decllist  ::=  decl decllist
    |
    ;
stmtlist  ::= stmtlist stmt
    |
        ;
decl ::= TYPE IDENT identlist  SEMICOLON
    ;
identlist  ::= identlist COMMA IDENT
    |
    ;
stmt ::= SEMICOLON
    | BEGIN stmtlist END
    | IDENT ASSIGN expr SEMICOLON
    | IDENT ASSIGN READ LPAR RPAR SEMICOLON
    | IDENT ASSIGN READ LPAR STRINGCONST RPAR SEMICOLON
    | WRITE LPAR expr RPAR SEMICOLON
    | WRITE LPAR STRINGCONST RPAR SEMICOLON
    | IF LPAR cond RPAR stmt
    | IF LPAR cond RPAR stmt ELSE stmt
    | WHILE LPAR cond RPAR stmt
    ;
cond ::= BOOLCONST
    | LPAR cond RPAR
    | expr COMP expr
    | BUNOP cond
    | cond BBINOP cond
    ;
expr ::= IDENT
    | INTCONST
    | LPAR expr RPAR
    | BINOP expr
    | expr BINOP expr
    ;

Runs of the generated parser create parse trees in XML format, that can be further processed on any platform you like, be it Java, .NET, XSLT or XQuery. Output looks like the one in this XML file. Syntax tree transformation then essentially boils down to XML transformation. Flattening recursive list productions and collapsing chain productions are 3-liners in XSLT... With the help of a little XSLT-magic, we get a nice visualization of the parse tree via HTML/CSS. Let us consider the input from here:

 int x, y;
 y = 10;
 x = read();
 while (1-y <= -x) {
     y = x * (-y + 5);
 }

Together with a suitable JFlex-based scanner, the parser from above will process this input into the following abstract syntax tree:

Resorting to a manual assignment of labels to the symbols instead of the automatically generated ones from the default CUP execution gives you even more compact and abstract representation of your input files. Also, an XSL-transformation that kills all the dataless terminals might give you already the desired layer of abstraction.

How do I integrate CUP into my project?

CUP comes with an ANT task, so you can integrate it with any Java environment, that supports build.xml based project files. CUP needs to generate sources, that have to be integrated into the main project sources, before compilation can succeed. This can be achieved, by introducing a target for generated sources, on which the main compilation target depends. Additionally, you should consider to clean up your generated sources, whenever the project itself is cleaned. Basic support for this is sketched in the following build script. You can also see, how the scanner generator JFlex is integrated into the same build.

<project    name="Compiler" default ="compile" basedir=".">
  <property name="cup"      location="src/cup"      />
  <property name="jflex"    location="src/jflex"    />
  <property name="java"     location="src/java"     />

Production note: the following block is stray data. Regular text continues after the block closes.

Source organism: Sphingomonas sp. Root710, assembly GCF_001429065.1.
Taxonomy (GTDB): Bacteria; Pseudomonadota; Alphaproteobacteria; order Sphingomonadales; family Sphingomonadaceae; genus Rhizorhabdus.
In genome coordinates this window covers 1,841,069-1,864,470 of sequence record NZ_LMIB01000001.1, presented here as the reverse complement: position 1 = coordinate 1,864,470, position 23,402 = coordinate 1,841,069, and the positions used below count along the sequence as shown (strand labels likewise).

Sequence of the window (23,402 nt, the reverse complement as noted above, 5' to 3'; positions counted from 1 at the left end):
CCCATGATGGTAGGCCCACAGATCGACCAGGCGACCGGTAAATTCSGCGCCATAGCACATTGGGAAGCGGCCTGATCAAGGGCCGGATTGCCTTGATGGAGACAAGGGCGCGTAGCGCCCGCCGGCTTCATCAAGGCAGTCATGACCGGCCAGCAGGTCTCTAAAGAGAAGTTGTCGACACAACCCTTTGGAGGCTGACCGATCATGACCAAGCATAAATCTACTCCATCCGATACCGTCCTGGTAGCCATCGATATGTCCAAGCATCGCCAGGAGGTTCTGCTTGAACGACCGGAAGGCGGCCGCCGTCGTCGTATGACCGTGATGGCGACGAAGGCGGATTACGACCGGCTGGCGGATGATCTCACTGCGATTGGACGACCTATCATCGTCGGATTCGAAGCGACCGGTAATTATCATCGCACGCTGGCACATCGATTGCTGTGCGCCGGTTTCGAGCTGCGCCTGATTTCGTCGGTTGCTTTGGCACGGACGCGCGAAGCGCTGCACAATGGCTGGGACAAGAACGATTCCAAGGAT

<property name="classes"  location="bin"          />
  <property name="lib"      location="lib"          />
  <property name="tools"    location="tools"        />

  <taskdef  name="jflex" classname="JFlex.anttask.JFlexTask"   classpath="${tools}/JFlex.jar"   />
  <taskdef  name="cup"   classname="java_cup.anttask.CUPTask"  classpath="${tools}/java-cup-11b.jar"  />

  <target name="generate">
    <jflex  file="${jflex}/Scanner.jflex" destdir="${java}" />
    <cup srcfile="${cup}/Parser.cup"      destdir="${java}"
          parser="Parser"                 interface="true" locations="false" />
  </target>


  <path id="libraries"> <files includes="${lib}/java-cup-11b-runtime.jar" /> </path>

  <target name="compile" depends="generate">
    <javac srcdir="${java}" destdir="${classes}" > <classpath refid="libraries" /> </javac>
  </target>

  <target name="clean">
    <delete file="${java}/Parser.java" />
    <delete file="${java}/sym.java" />
    <delete file="${java}/Scanner.java" />
    <delete dir="${classes}" />
  </target>
</project>

We have also prepared a very minimalistic project, to be used as a starting ground for your own project; you can get it from here!

Seriously, I still have a lot of questions

You can find more detailed information in CUP's manual:

Take me to the documentation!

Can I use CUP in my project?

As long as the copyright notice appears in the distributed product, you can use CUP:

I found an error - what do I do?

Drop a patch to Michael Petter - if it is interesting enough, he will integrate it into the main sources.

Older versions

CUP is now nearly 20 years old now, and a lot of versions have been out there since then. You can find the old versions here:
Browse old versions

Source code

Get the source code: svn checkout https://www2.in.tum.de/repos/cup/develop